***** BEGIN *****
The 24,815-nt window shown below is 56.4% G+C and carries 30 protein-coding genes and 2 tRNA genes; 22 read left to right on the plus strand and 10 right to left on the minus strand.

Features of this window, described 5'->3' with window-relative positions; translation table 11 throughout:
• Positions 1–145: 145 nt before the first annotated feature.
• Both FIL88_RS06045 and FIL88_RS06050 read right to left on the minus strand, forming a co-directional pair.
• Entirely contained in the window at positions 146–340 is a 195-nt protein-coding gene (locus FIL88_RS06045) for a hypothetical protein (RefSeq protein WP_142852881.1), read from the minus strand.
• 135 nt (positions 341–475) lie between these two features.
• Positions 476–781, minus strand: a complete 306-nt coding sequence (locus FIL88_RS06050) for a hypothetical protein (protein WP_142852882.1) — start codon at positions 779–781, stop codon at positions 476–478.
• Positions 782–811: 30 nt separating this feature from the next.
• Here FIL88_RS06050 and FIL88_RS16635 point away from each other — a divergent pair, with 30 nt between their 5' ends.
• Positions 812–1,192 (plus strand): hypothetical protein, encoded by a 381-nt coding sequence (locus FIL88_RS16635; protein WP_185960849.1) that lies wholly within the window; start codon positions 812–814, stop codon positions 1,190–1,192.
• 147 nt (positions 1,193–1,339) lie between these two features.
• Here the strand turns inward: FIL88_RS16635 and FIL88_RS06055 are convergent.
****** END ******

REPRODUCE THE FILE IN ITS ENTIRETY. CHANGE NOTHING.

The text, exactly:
The 24,815-nt window shown below is 56.4% G+C and carries 30 protein-coding genes and 2 tRNA genes; 22 read left to right on the plus strand and 10 right to left on the minus strand.

Features of this window, described 5'->3' with window-relative positions; translation table 11 throughout:
• Positions 1–145: 145 nt before the first annotated feature.
• Both FIL88_RS06045 and FIL88_RS06050 read right to left on the minus strand, forming a co-directional pair.
• Entirely contained in the window at positions 146–340 is a 195-nt protein-coding gene (locus FIL88_RS06045) for a hypothetical protein (RefSeq protein WP_142852881.1), read from the minus strand.
• 135 nt (positions 341–475) lie between these two features.
• Positions 476–781, minus strand: a complete 306-nt coding sequence (locus FIL88_RS06050) for a hypothetical protein (protein WP_142852882.1) — start codon at positions 779–781, stop codon at positions 476–478.
• Positions 782–811: 30 nt separating this feature from the next.
• Here FIL88_RS06050 and FIL88_RS16635 point away from each other — a divergent pair, with 30 nt between their 5' ends.
• Positions 812–1,192 (plus strand): hypothetical protein, encoded by a 381-nt coding sequence (locus FIL88_RS16635; protein WP_185960849.1) that lies wholly within the window; start codon positions 812–814, stop codon positions 1,190–1,192.
• 147 nt (positions 1,193–1,339) lie between these two features.
• Here the strand turns inward: FIL88_RS16635 and FIL88_RS06055 are convergent.